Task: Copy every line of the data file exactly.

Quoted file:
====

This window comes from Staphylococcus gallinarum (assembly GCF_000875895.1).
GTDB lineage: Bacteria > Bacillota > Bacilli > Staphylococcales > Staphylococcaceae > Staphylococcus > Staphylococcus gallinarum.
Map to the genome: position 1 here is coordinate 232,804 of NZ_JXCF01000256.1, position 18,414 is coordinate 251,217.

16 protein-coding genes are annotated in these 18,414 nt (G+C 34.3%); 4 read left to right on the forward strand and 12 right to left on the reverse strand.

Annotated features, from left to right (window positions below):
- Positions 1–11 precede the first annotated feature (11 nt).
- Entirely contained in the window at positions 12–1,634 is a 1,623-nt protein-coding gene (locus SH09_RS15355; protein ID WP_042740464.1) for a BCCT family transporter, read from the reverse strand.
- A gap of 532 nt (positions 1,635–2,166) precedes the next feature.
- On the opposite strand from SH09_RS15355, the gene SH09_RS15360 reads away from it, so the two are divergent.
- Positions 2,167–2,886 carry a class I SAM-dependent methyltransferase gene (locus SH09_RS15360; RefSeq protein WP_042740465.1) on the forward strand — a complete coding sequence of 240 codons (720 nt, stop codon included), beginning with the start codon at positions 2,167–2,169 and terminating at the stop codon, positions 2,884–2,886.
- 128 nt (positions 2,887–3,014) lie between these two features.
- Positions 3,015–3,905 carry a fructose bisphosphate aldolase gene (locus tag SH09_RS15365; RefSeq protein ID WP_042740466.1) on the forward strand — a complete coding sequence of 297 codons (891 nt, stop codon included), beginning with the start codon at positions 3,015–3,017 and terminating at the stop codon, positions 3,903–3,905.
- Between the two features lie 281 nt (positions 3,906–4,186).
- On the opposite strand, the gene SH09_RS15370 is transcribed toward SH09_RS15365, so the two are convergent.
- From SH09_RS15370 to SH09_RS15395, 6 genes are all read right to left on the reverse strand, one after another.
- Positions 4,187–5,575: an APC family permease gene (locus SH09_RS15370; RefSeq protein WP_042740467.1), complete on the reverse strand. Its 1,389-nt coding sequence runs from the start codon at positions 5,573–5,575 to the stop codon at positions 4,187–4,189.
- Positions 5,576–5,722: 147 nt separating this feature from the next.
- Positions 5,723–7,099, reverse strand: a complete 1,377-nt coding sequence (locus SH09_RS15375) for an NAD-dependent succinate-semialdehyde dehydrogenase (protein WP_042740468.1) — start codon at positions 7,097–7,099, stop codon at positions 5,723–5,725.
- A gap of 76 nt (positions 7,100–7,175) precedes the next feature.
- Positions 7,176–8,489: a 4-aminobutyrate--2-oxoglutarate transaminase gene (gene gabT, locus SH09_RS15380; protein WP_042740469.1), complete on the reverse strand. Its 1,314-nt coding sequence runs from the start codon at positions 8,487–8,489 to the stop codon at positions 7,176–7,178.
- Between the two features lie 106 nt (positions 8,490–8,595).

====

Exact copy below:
This window comes from Staphylococcus gallinarum (assembly GCF_000875895.1).
GTDB lineage: Bacteria > Bacillota > Bacilli > Staphylococcales > Staphylococcaceae > Staphylococcus > Staphylococcus gallinarum.
Map to the genome: position 1 here is coordinate 232,804 of NZ_JXCF01000256.1, position 18,414 is coordinate 251,217.

16 protein-coding genes are annotated in these 18,414 nt (G+C 34.3%); 4 read left to right on the forward strand and 12 right to left on the reverse strand.

Annotated features, from left to right (window positions below):
- Positions 1–11 precede the first annotated feature (11 nt).
- Entirely contained in the window at positions 12–1,634 is a 1,623-nt protein-coding gene (locus SH09_RS15355; protein ID WP_042740464.1) for a BCCT family transporter, read from the reverse strand.
- A gap of 532 nt (positions 1,635–2,166) precedes the next feature.
- On the opposite strand from SH09_RS15355, the gene SH09_RS15360 reads away from it, so the two are divergent.
- Positions 2,167–2,886 carry a class I SAM-dependent methyltransferase gene (locus SH09_RS15360; RefSeq protein WP_042740465.1) on the forward strand — a complete coding sequence of 240 codons (720 nt, stop codon included), beginning with the start codon at positions 2,167–2,169 and terminating at the stop codon, positions 2,884–2,886.
- 128 nt (positions 2,887–3,014) lie between these two features.
- Positions 3,015–3,905 carry a fructose bisphosphate aldolase gene (locus tag SH09_RS15365; RefSeq protein ID WP_042740466.1) on the forward strand — a complete coding sequence of 297 codons (891 nt, stop codon included), beginning with the start codon at positions 3,015–3,017 and terminating at the stop codon, positions 3,903–3,905.
- Between the two features lie 281 nt (positions 3,906–4,186).
- On the opposite strand, the gene SH09_RS15370 is transcribed toward SH09_RS15365, so the two are convergent.
- From SH09_RS15370 to SH09_RS15395, 6 genes are all read right to left on the reverse strand, one after another.
- Positions 4,187–5,575: an APC family permease gene (locus SH09_RS15370; RefSeq protein WP_042740467.1), complete on the reverse strand. Its 1,389-nt coding sequence runs from the start codon at positions 5,573–5,575 to the stop codon at positions 4,187–4,189.
- Positions 5,576–5,722: 147 nt separating this feature from the next.
- Positions 5,723–7,099, reverse strand: a complete 1,377-nt coding sequence (locus SH09_RS15375) for an NAD-dependent succinate-semialdehyde dehydrogenase (protein WP_042740468.1) — start codon at positions 7,097–7,099, stop codon at positions 5,723–5,725.
- A gap of 76 nt (positions 7,100–7,175) precedes the next feature.
- Positions 7,176–8,489: a 4-aminobutyrate--2-oxoglutarate transaminase gene (gene gabT, locus SH09_RS15380; protein WP_042740469.1), complete on the reverse strand. Its 1,314-nt coding sequence runs from the start codon at positions 8,487–8,489 to the stop codon at positions 7,176–7,178.
- Between the two features lie 106 nt (positions 8,490–8,595).